Hillview

There exists a small displaced band of hippies who have escaped the turn of time, and are still happily weed-smokingly living out their days in this small town. They are resolutely happy in their ignorance that it is no-longer 1968, and that there is no danger of the draft.
I encountered this little band of flower-children while working. Although I was there to fix the reception of their cable TV, I doubt that any of them even noticed that I was there. There were four of them, all sprawled on the faded couch, like dead flies stuck to the rim of a glass, no one moved at my approach. The air was thick with the sickly sweet scent of weed, and the TV was mostly snow, only the outlines of figures moved on the old RCA Floor Console. I had come to make the snow go away, and so that is what I did.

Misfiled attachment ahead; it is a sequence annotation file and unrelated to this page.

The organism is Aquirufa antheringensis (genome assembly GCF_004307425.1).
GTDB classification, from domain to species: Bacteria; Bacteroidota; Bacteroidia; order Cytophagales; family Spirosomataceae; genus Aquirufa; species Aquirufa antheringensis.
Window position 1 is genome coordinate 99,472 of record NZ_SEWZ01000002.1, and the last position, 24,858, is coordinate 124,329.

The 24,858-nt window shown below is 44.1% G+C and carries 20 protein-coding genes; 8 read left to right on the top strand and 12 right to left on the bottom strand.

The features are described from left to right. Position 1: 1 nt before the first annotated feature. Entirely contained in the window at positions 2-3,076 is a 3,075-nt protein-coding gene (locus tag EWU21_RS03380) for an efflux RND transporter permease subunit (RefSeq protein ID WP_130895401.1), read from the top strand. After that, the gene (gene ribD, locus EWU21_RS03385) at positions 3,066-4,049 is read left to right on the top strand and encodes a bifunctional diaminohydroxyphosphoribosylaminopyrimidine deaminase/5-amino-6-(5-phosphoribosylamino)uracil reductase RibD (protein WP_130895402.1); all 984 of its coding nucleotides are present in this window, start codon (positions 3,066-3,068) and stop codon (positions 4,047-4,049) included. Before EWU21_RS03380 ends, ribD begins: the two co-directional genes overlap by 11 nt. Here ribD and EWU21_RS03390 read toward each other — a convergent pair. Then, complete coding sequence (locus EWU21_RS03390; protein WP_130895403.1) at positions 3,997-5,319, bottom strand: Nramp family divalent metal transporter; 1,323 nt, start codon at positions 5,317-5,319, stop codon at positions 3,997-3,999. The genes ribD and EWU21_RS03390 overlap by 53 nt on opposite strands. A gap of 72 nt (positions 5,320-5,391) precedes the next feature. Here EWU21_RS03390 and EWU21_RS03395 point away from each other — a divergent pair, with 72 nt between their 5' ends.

I repaired a bad connection, and this solved the problem. I worked silently because I couldn’t think of anything to say, and the stoned bodies on the sofa didn’t bother to interact with me in the least. I felt as though I had stepped into and then back out of a small time distortion. There had been nothing in the room to indicate that I was in any other decade than the 1960s, everything there would have been at home in that decade, nothing betrayed that this was indeed a new century, and the 60s a distant memory.
When I took my leave (Of the only person in the house who was lucid) I glanced back once toward the room, and shrugged at the oddity of what I had just seen.
Oh-well, only one more day in the life of a cable-guy.